Researchers zero in on type of cancer that killed John McCain

Shama Mirza stands in her lab.

Hope for treating the kind of brain cancer that took the life of U.S. Sen. John McCain lies with a compound, identified by researchers at UWM and the Medical College of Wisconsin, that slows the growth of this aggressive cancer, called glioblastoma, in animal testing.

But in finding the compound, UWM chemist Shama Mirza admits, luck was on the researchers’ side. They weren’t expecting to uncover a potential new treatment option for a cancer with a median survival period of 15 months. They began, instead, with a more modest objective: They wanted to predict which patients would benefit from chemotherapy and radiation treatment and which would not.

Mirza, who joined the UWM faculty in 2016, first encountered glioblastoma while working at the Medical College. There, she was on a team that supported oncologists as they treated patients.

Team members noticed that some patients developed resistance to treatment, and, once that happened, their tumors reappeared more aggressively than before and they died much sooner.

“Knowing who would benefit from the treatments and who would not – that is the guessing game we are playing now,” says Mirza, an assistant professor of chemistry who also directs the Shimadzu Laboratory for Advanced and Applied Analytical Chemistry at UWM. The information would help physicians better advise patients on treatment decisions.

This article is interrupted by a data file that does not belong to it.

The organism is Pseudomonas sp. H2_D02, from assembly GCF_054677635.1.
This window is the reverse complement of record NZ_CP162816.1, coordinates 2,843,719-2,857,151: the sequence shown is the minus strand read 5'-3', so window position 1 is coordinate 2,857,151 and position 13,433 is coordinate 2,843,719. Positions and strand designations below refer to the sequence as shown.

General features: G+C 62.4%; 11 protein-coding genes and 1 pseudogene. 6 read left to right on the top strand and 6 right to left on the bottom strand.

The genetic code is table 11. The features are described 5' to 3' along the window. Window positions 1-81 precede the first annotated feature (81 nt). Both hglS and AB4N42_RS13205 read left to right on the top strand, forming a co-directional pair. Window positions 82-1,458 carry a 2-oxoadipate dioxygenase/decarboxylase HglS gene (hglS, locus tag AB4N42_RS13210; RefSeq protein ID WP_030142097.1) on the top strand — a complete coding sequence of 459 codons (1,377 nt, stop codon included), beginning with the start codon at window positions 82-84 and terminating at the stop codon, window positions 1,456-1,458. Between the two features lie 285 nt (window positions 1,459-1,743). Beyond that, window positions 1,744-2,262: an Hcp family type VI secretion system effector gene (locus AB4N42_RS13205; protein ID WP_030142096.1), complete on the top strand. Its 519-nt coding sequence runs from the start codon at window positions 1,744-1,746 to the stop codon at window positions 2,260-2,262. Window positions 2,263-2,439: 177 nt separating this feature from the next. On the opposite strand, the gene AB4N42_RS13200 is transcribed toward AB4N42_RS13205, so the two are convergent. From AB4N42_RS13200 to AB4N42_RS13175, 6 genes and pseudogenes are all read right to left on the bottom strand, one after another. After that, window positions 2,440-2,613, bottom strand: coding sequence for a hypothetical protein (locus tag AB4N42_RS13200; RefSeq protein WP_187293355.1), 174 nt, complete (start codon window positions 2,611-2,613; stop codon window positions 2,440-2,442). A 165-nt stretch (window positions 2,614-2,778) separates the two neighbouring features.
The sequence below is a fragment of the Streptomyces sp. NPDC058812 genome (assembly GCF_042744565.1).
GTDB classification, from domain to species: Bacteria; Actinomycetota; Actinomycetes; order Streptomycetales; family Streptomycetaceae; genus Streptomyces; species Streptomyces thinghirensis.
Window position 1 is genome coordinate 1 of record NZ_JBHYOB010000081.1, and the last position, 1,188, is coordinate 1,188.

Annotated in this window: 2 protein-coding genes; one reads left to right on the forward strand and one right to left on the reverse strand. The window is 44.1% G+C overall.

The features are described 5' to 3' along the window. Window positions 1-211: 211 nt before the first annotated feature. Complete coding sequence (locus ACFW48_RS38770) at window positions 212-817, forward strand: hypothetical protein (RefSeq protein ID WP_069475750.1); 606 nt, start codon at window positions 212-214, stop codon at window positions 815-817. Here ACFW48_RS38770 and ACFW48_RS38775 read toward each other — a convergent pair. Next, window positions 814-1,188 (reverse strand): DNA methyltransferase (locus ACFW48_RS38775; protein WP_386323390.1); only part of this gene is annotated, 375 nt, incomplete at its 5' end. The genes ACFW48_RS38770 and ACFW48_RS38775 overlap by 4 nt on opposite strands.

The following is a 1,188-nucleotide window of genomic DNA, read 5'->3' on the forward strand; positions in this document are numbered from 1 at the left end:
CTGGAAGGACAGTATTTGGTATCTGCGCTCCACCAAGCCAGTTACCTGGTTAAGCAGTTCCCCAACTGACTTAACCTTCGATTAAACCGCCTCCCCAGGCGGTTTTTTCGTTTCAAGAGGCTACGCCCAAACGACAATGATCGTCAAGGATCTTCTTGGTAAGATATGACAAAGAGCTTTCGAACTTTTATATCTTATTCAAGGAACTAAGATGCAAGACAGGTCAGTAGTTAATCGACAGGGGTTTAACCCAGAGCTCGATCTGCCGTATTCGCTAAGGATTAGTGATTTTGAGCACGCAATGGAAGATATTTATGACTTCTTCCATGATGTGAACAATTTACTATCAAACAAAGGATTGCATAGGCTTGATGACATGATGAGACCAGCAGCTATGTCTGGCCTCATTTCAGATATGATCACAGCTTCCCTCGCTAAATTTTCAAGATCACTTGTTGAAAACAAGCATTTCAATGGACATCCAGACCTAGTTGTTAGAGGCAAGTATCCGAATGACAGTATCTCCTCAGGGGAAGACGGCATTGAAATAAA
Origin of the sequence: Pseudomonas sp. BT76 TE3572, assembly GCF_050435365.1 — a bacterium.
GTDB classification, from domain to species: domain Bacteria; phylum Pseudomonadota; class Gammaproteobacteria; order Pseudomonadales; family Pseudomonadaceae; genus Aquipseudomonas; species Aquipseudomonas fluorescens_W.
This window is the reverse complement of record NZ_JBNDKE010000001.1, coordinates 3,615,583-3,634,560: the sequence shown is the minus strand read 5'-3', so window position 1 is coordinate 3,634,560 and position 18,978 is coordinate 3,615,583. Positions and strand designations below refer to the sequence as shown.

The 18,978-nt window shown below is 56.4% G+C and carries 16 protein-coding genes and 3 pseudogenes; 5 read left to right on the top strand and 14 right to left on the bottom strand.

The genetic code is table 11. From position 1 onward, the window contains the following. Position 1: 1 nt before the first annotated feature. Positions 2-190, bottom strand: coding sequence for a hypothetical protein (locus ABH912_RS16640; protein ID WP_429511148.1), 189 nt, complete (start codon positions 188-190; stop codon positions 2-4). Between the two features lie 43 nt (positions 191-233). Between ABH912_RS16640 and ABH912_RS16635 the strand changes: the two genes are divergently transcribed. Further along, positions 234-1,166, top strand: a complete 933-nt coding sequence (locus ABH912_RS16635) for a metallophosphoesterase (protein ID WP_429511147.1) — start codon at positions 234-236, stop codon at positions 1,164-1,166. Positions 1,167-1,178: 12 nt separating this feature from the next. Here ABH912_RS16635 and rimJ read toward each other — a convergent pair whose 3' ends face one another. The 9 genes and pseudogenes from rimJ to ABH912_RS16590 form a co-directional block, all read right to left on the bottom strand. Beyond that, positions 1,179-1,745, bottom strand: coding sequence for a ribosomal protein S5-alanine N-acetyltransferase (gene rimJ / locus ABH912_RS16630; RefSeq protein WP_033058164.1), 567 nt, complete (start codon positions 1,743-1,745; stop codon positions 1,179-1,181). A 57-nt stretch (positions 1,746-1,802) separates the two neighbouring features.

Using mass spectrometry, the researchers, including Kathleen Schmainda and Christopher Chitambar at the Medical College, scanned 600 proteins, looking for ones involved in the progression of glioblastoma, particularly one that would act as a biomarker for the more treatment-resistant version of the disease.

Identifying a protein biomarker is an important step in drug development. “Proteins are the ultimate drug targets because they are responsible for so many life processes,” Mirza said.

Their search turned up a protein with far greater promise than being an indicator of drug resistance because it is involved in the cancer’s growth.

Armed with a target, the researchers’ next step was to search hundreds of existing compounds for those that block the protein, something current treatment does not do effectively. And they found a match. The compound they are now testing to fight glioblastoma has been used in Japan since the 1980s to treat colorectal cancer.

Better still, the compound crosses the blood-brain barrier, which had been a major obstacle in improving glioblastoma treatment.

Mirza estimates the animal testing will continue for at least several more years before they can apply for human trials.

“But,” she says, “if the results of human trials agree with our current findings, it’s going to be huge for these patients.”

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